This year we celebrated NYE in Denmark! We have witnessed the fireworks in Amsterdam and were told these are some of the best fireworks in Europe, but the fireworks in Copenhagen are INSANE. I cannot even fathom how I am going to begin to depict the craziness of the fireworks in Denmark. So here it is…
Fireworks are being lit all day and all night long. I’m not even referring to the scheduled professional ones, these are your amateur neighbors store-bought fireworks. The most popular professional fireworks are launched at 11 pm inside Tivoli park (more on this famous amusement park later on). Then the party continues just outside the gate in the City Hall Square.
Picture this, a couple thousand people of all ages, forming a circle and literally tossing any fireworks they have into the circle of people observing. It starts out as all fun and games, but it gets loud, crazy and chaotic. I literally witnessed people getting hit with fireworks, or panicking and knocking themselves out while trying to escape the upcoming sparks – one gentleman tried to run away from a misfiring firework, tripped and hit his head on the pavement and literally knocked himself out, this was our cue to turn in for the night.
Tivoli Gardens is where we launched our celebrations. It is the second oldest amusement park in the world and was visited often by Walt Disney for inspiration. It opened in 1843 and is still functioning today. But it is expensive. To gain an entrance that does not include any rides you may have to give them your first born. Yes, it is beautiful, like a winter wonderland, light show and fake snow included. But unless you plan on standing in line and enjoying every ride, it may not actually be worth it. Even the food inside will cost an arm or leg!
Bringing me to my next point. It was increasingly difficult to find authentic Danish food in Denmark! They have a variety of choices from Chinese, to American, Dutch, Italian, etc, but Danish was not always on the menu. Now, this may be because we were here over the holidays and many restaurants were closed or Google Maps is not updated. Even with the conversion to their currency, the DKK, much like Zurich, Copenhagen is very expensive. My favorite stop to eat was at A Hereford Beefstouw, they had an incredible vegetarian steak! That’s a first! A runner up is Tivoli food hall as it has a variety of eats for all the foodies out there (you do not need to purchase a ticket for the park to enter this hall FYI).
Even in the high wind chill, and on the day of hangovers, they still run the free walking tour in Copenhagen. It was very informative and ran by a very enthusiastic guide whose fascination with the city was contagious. Having a guide is helpful maneuvering through the windy streets as Copenhagen is actually very large and spread out.
If you are there for a short trip, here are 5 places that you must include in your itinerary:
1) Christiansborg Palace is large, beautiful and a popular tourist attraction (as this is where you will find the Supreme Court, Ministry of State and the Royal Stables). We were lucky enough to watch them rehearse the equestrian show for the Queen’s party that night!
2) The Round Tower is super unique, I’ve never been in something quite like this. To reach the viewing platform at the top you don’t actually climb stairs, but instead, ascend up a flat (ish) winding ramp. There are little stops on the way with little surprises to add to the excitement.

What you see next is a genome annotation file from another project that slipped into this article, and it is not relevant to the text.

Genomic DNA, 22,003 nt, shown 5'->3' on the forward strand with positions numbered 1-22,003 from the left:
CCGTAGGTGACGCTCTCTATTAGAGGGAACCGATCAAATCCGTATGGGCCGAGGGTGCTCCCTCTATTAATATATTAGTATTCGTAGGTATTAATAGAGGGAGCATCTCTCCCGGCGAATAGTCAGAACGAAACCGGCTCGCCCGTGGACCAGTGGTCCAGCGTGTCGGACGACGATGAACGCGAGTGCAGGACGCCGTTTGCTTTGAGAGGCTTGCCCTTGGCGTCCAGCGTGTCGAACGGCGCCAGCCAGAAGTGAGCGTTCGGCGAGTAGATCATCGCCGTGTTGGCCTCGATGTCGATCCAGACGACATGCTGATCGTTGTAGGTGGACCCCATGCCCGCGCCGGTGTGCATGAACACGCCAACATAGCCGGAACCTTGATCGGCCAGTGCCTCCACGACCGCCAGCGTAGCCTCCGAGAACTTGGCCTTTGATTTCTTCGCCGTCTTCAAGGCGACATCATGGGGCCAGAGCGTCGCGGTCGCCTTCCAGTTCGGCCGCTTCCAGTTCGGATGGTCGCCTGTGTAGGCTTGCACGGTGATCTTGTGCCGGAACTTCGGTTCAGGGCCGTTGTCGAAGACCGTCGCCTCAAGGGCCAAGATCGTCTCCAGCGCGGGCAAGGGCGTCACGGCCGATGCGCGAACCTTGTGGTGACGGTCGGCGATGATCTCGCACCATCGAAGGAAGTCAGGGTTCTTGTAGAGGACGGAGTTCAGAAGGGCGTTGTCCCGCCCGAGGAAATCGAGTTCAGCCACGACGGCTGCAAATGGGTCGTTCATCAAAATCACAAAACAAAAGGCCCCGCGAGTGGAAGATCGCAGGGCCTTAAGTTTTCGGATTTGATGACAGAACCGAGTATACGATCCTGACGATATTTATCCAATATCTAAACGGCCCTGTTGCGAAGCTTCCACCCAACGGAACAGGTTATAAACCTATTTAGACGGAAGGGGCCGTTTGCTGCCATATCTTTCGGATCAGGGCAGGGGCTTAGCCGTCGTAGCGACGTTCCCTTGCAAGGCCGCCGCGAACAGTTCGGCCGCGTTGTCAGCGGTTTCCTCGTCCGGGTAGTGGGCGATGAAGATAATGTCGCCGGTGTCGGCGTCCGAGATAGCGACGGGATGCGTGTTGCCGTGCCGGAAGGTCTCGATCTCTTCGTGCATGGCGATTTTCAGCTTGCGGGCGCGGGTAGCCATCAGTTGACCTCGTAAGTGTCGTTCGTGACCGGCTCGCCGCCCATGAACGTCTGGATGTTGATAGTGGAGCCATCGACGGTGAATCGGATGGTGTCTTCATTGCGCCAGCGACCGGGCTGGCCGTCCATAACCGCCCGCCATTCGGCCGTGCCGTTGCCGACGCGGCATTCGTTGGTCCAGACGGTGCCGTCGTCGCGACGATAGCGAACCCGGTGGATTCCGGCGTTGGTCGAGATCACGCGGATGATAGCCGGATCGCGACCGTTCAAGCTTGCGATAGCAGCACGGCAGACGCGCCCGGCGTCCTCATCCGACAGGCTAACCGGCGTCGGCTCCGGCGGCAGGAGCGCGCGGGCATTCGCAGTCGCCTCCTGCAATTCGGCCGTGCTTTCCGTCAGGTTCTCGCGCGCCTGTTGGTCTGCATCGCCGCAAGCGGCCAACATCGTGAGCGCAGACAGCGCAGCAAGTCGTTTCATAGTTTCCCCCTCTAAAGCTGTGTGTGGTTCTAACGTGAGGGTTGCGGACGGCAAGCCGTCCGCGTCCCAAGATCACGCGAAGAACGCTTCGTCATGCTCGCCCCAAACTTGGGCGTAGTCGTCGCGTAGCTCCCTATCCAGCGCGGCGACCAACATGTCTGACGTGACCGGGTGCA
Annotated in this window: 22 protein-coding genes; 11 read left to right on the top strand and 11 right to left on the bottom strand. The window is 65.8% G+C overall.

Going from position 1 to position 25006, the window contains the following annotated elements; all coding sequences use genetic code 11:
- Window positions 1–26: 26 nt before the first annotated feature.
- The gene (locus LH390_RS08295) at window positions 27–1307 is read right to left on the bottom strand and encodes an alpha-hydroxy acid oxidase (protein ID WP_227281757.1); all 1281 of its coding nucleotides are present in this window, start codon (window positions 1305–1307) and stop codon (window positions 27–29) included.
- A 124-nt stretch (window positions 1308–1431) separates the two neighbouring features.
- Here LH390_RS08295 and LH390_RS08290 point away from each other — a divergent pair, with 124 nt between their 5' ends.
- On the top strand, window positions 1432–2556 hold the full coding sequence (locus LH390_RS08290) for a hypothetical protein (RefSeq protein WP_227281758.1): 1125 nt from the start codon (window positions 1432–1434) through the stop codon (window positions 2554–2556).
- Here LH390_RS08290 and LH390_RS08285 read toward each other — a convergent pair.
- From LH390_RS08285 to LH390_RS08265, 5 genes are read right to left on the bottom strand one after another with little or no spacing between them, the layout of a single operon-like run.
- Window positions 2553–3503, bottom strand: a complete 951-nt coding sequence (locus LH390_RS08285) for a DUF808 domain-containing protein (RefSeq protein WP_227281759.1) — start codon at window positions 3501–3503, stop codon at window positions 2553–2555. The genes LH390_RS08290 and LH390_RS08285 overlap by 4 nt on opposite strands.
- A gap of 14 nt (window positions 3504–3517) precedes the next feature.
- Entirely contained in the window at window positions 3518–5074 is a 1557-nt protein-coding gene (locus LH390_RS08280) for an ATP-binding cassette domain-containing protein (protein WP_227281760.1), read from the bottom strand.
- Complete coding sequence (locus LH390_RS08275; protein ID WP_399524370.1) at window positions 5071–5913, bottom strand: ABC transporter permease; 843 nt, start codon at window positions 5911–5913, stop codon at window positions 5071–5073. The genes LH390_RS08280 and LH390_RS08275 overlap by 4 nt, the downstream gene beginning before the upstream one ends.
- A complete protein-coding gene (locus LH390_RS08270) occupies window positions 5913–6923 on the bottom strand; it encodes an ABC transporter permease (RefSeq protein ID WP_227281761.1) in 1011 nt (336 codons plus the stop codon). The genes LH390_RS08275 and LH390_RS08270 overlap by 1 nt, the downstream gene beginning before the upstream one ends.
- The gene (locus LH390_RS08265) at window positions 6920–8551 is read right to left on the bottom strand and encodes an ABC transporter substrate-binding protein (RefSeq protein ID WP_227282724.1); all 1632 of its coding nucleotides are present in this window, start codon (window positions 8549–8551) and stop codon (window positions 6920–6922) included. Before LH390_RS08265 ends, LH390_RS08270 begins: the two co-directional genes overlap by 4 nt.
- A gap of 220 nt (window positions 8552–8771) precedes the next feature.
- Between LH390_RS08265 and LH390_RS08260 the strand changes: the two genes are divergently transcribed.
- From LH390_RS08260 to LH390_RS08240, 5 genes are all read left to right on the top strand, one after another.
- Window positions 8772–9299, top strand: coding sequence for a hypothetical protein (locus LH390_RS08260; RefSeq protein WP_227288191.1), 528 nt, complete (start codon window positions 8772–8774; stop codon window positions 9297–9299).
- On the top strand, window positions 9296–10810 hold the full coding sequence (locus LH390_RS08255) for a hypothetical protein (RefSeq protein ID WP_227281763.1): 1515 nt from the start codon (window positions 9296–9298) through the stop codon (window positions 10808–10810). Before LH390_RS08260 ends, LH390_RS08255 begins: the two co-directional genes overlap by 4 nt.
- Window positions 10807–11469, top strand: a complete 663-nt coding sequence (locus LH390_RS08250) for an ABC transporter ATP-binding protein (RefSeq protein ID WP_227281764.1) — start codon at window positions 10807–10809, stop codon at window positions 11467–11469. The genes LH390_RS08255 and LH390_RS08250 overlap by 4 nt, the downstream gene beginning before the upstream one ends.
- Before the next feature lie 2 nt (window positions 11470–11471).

3) You cannot visit this city without a stroll down Nyhavn, better known as the canal with a row of colorful houses and old sailboats. This 17th-century waterfront and entertainment district is very photogenic, but unfortunately not authentic (thanks walking tour!). Sorry to burst your bubble, but the boats that are docked there are paid to be there to draw in tourists. Though the houses were constructed from 1670-1673, and once housed Hans Christian Anderson (in 1845-1864), they have been reconstructed and painted to draw you in. But who cares, the street is super pretty and photogenic, giving you a feel of what it may have been back in the day.
4) The Little Mermaid statue is bronze and placed on a small rock by the waterside. Much like the Mona Lisa in Paris, it is a tiny attraction that creates quite a crowd. This statue is based on the fairy-tale by the same name and was unveiled in 1913. It often gets decapitated or vandalized on a yearly bases. You can go right up to it on the rocks or from a safe distance via a boat tour.
5) The Danish War Museum was surprisingly one of my favourite stops on this trip. It was a lot bigger than anticipated and had the most cannons I have ever seen at once. The focus is mainly on past wars just affecting Copenhagen; did you know they had the biggest Navy at one time? I definitely recommend this museum, it was very informative with lots to look at. It is also housed in an old military fort!
Overall this city had its charm, but I think would have been more enjoyable if most attractions were not closed for the holidays. If you plan on starting your New Year here you will experience the craziest fireworks ever, but there is a limited amount of attractions to occupy yourself in between.
Still not finished your coffee and want more to read? Check out my latest articles for other publications! Exiting Expat Life for Verge Magazine is all about my mixed feelings of moving back to Canada from The Netherlands. If you are an adrenaline junkie keep South Africa on your radar, with 8 activities you can do there! Check out my Geargreed article HERE!